Judy Wray is one of those people who can come to paradise and find a way to make it more beautiful.
“Paradise” is Wray’s word for Tepoztlán, a small town in a box canyon just south of Mexico City in the state of Morelos. It is a popular day and weekend destination and has a growing community of foreign residents from multiple countries.
She and husband Lazlo Krisch retired and moved there about 15 years ago. They traveled much of Mexico looking for the right place, and as soon as they entered the town they knew they had found it among its craggy peaks and New Age vibe.
Wray has made her mark in Tepoztlán by developing mural projects in the Santísima Trinidad neighborhood where she lives, recruiting her neighbors and even others from Mexico and abroad.
But to understand what she is doing in Tepoztlán, it is important to understand a little of her history.
Wray grew up in a creative household. Her mother encouraged her to be creative with whatever was lying around in the house, such as old camera flashbulbs, and also told her to “think big.” Wray is also part of the idealistic Baby Boomer/hippie generation.
This generational influence is best seen in her logo for her website and organization Flying Beetle, which was founded to promote creativity in adults and children. The (original) Volkswagen Beetle with wings was part of a community mural project she organized in New Jersey at an auto repair shop. That particular mural later inspired projects with local schools creating magnets with children’s drawings on them and painting old hubcaps.
After moving to Mexico, Wray began similar projects here. She found audiences for projects, including a set of painted hubcaps that was exhibited at the Papalote Children’s Museum in Mexico City. But then she found another issue to tackle with art.
Despite being a paradise, life in Tepoztlán is not perfect. Even in her little neighborhood of La Santísima, there have been issues of vandalism and rising crime.
Wray’s answer to this was murals. Like she did in New Jersey, she has brought together community members and people in her artistic circles to create artworks that are designed by professionals but executed by regular people. One of Wray’s favorites is Maya and the Last Tree designed by Chiapas-based German artist Kiki Suarez, as part of a series called Cuentos en las Calles/Street Stories. Wray has also received design donations from Scottish artist Johanna Basford, Chilean artist Beatriz Aurora and Philippine artist Kerby Rosanes.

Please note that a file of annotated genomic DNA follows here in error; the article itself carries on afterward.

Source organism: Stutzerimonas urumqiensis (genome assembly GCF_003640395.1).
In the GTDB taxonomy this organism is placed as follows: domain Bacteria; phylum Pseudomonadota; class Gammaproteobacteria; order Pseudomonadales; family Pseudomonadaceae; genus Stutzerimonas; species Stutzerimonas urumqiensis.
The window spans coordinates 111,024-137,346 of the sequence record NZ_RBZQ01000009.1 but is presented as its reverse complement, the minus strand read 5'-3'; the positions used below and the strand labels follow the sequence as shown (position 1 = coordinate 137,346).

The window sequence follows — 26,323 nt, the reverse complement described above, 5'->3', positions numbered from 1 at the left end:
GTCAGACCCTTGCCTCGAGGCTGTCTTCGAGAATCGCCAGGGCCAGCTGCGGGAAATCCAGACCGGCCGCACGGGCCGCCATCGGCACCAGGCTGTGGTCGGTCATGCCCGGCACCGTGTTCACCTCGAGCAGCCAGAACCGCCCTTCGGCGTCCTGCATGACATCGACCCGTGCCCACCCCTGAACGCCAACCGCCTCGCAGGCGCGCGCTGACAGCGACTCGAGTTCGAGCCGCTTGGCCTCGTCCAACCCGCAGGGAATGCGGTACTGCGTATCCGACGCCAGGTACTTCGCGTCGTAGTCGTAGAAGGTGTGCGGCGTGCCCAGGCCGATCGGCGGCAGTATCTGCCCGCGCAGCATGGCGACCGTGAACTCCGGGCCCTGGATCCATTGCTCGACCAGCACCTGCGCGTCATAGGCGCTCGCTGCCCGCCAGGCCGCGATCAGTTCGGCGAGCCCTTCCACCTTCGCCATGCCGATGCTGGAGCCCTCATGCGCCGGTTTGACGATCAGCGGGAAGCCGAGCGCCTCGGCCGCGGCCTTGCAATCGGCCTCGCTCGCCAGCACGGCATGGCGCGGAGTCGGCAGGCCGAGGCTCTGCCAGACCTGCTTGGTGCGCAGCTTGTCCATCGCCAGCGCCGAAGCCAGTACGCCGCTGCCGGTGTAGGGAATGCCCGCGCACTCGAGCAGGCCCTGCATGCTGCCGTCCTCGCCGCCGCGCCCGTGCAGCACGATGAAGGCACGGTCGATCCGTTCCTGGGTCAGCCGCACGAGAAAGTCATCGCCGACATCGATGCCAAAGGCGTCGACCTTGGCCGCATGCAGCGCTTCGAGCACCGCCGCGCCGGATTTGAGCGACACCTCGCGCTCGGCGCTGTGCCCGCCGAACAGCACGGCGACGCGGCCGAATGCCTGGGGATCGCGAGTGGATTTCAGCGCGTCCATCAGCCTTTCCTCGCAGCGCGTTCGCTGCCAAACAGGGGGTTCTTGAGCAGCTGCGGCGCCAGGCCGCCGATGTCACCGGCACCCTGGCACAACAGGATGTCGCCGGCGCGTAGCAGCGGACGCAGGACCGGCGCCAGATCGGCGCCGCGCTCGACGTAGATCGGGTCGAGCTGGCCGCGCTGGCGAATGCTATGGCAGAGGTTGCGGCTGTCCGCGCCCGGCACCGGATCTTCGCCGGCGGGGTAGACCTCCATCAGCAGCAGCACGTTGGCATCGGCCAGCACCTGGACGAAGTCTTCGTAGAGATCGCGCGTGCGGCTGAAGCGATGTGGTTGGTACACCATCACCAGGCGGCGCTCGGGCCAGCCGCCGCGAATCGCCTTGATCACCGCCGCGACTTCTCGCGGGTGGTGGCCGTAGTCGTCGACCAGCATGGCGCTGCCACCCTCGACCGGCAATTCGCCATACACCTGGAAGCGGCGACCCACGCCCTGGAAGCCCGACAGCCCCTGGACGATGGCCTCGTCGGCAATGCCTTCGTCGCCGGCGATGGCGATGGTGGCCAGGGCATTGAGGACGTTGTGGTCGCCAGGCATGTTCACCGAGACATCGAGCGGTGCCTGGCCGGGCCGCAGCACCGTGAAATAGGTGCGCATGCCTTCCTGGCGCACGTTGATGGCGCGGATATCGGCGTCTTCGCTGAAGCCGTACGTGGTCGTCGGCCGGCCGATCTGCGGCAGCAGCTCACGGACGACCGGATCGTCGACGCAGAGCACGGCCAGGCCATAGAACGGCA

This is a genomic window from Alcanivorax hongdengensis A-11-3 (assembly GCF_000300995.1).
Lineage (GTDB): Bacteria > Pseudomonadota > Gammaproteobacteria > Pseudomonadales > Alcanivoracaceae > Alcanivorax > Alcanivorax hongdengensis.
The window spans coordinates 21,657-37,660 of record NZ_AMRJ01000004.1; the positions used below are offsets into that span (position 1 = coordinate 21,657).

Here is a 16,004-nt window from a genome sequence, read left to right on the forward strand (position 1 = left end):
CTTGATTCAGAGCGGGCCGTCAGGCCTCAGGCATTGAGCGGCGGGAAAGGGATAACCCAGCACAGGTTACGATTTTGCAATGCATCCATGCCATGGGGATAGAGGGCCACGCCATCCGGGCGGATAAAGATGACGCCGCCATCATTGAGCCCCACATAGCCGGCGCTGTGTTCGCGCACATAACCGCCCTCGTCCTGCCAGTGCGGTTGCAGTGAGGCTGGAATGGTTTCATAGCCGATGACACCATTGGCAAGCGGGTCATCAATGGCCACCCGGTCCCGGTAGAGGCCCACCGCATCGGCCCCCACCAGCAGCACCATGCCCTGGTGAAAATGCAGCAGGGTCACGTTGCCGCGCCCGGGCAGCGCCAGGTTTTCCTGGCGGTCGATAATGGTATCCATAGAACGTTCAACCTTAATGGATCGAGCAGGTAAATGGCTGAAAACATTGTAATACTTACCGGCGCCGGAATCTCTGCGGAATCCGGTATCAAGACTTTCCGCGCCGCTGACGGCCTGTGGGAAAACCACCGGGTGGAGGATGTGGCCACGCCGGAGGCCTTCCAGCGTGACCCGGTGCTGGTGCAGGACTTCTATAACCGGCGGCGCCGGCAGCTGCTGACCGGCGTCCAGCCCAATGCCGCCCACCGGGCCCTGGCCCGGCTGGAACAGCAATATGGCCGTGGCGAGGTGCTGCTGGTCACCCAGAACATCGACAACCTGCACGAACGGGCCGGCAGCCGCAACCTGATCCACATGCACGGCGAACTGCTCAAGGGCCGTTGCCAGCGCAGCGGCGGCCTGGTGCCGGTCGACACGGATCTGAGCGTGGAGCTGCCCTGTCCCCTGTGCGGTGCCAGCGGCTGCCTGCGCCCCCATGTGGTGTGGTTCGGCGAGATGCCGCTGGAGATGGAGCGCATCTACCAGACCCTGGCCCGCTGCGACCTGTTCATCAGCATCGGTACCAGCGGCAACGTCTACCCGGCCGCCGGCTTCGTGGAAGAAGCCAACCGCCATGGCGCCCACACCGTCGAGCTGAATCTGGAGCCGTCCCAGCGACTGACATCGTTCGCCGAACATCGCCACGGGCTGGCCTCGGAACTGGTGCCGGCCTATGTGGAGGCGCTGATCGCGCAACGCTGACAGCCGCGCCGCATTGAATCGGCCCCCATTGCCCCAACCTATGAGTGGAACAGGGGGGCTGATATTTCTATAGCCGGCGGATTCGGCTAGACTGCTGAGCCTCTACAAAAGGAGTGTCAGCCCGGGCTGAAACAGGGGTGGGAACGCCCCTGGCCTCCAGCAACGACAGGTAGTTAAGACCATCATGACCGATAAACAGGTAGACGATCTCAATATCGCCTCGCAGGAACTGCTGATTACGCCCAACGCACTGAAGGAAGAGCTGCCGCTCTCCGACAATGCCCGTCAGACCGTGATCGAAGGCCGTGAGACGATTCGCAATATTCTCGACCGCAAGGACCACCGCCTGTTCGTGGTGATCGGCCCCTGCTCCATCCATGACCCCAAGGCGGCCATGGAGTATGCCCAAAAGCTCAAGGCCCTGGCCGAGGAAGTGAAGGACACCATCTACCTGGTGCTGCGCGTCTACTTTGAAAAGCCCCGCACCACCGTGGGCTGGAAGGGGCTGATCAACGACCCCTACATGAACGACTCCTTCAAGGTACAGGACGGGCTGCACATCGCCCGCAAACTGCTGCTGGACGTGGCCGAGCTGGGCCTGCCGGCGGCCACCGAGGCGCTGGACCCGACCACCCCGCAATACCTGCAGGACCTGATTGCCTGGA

Wray has managed to get logistical support from cultural centers and even some sponsorship from the Comex paint company, but many of the expenses of the art projects still come out of her own pocket. She jokes about this, saying that if she were still in New Jersey, it would be money she would lose gambling in Atlantic City.
One of these expenses even includes paying a few people to help her, selected among those who are marginalized from Tepozotlán society for some reason. Another is taking advantage of the “cheap” (her word) graphic design and printing services in Mexico to create large tarp versions of the murals, which allow her to display the reproductions in other communities in a format reasonably faithful to the original.
Her murals are among many that exist in Tepoztlán today, but they are special because the community is involved in their making. They have had the intended effect of deterring graffiti and petty crime since people take more pride in where they live.
Another advantage La Santísimas has, according to Wray, is that it is paved in cobblestone. This forces people to drive slowly and appreciate the work.
About two years ago, Wray found a new way to be creative. She rents her living space in a compound owned by a traditional Mexican family. One is a healer, who always has people in the courtyard waiting to be seen. She decided to take advantage of this, asking the patients to color line drawings done by Johanna Basford.
The results were so good that she had the drawings transferred to ceramic tiles to be placed on school bus stops and other areas where students often hang out. The tiles were made by UniqueTiles Ltd. in the United Kingdom; she tried to find someone in Mexico to do it but without luck.
Today, Wray’s main assistant is Tepoztlán native Sara Palacios. She began working for Wray out of necessity, but over the last few years, the two women have formed a close friendship, despite the differences in age, nationality and language.
“Sara understands my heart,” Wray says.
Despite her advancing age, Wray has no plans to slow down. “At age 75, I’m at the end of my life, but I am having a ball,” she says.
To see much of Judy Wray’s work, visit her Flying Beetle website.
Leigh Thelmadatter arrived in Mexico 18 years ago and fell in love with the land and the culture in particular its handcrafts and art. She is the author of Mexican Cartonería: Paper, Paste and Fiesta (Schiffer 2019). Her culture column appears regularly on Mexico News Daily.